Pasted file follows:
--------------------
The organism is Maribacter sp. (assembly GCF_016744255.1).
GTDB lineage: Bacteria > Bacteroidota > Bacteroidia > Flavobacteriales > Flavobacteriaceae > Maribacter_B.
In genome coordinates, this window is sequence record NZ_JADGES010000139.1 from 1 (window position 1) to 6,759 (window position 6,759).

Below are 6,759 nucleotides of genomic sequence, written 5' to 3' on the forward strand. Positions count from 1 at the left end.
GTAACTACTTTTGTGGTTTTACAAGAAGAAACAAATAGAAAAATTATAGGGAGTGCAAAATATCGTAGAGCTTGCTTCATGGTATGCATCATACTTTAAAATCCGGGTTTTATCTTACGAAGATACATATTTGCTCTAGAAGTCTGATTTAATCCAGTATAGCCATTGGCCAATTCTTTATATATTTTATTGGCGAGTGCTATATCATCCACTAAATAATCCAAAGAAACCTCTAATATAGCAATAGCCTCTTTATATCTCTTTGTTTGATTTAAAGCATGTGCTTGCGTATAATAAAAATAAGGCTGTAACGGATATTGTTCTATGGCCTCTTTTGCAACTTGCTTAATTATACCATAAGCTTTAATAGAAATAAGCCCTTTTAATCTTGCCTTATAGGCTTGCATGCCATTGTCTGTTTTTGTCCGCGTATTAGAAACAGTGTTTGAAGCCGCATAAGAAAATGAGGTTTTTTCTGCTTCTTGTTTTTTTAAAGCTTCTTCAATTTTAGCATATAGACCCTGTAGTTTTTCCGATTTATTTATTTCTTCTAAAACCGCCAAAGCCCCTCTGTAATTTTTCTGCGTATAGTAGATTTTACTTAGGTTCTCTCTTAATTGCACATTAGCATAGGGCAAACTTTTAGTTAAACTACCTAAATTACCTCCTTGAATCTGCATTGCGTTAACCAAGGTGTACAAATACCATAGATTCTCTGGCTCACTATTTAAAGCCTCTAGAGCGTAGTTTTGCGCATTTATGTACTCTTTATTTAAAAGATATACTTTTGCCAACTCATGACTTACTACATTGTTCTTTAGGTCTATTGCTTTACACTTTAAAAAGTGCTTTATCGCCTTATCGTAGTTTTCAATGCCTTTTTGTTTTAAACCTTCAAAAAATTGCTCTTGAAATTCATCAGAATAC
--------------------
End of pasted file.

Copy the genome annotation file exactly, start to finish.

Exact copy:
The organism is Maribacter sp. (assembly GCF_016744255.1).
GTDB lineage: Bacteria > Bacteroidota > Bacteroidia > Flavobacteriales > Flavobacteriaceae > Maribacter_B.
In genome coordinates, this window is sequence record NZ_JADGES010000139.1 from 1 (window position 1) to 6,759 (window position 6,759).

Below are 6,759 nucleotides of genomic sequence, written 5' to 3' on the forward strand. Positions count from 1 at the left end.
GTAACTACTTTTGTGGTTTTACAAGAAGAAACAAATAGAAAAATTATAGGGAGTGCAAAATATCGTAGAGCTTGCTTCATGGTATGCATCATACTTTAAAATCCGGGTTTTATCTTACGAAGATACATATTTGCTCTAGAAGTCTGATTTAATCCAGTATAGCCATTGGCCAATTCTTTATATATTTTATTGGCGAGTGCTATATCATCCACTAAATAATCCAAAGAAACCTCTAATATAGCAATAGCCTCTTTATATCTCTTTGTTTGATTTAAAGCATGTGCTTGCGTATAATAAAAATAAGGCTGTAACGGATATTGTTCTATGGCCTCTTTTGCAACTTGCTTAATTATACCATAAGCTTTAATAGAAATAAGCCCTTTTAATCTTGCCTTATAGGCTTGCATGCCATTGTCTGTTTTTGTCCGCGTATTAGAAACAGTGTTTGAAGCCGCATAAGAAAATGAGGTTTTTTCTGCTTCTTGTTTTTTTAAAGCTTCTTCAATTTTAGCATATAGACCCTGTAGTTTTTCCGATTTATTTATTTCTTCTAAAACCGCCAAAGCCCCTCTGTAATTTTTCTGCGTATAGTAGATTTTACTTAGGTTCTCTCTTAATTGCACATTAGCATAGGGCAAACTTTTAGTTAAACTACCTAAATTACCTCCTTGAATCTGCATTGCGTTAACCAAGGTGTACAAATACCATAGATTCTCTGGCTCACTATTTAAAGCCTCTAGAGCGTAGTTTTGCGCATTTATGTACTCTTTATTTAAAAGATATACTTTTGCCAACTCATGACTTACTACATTGTTCTTTAGGTCTATTGCTTTACACTTTAAAAAGTGCTTTATCGCCTTATCGTAGTTTTCAATGCCTTTTTGTTTTAAACCTTCAAAAAATTGCTCTTGAAATTCATCAGAATAC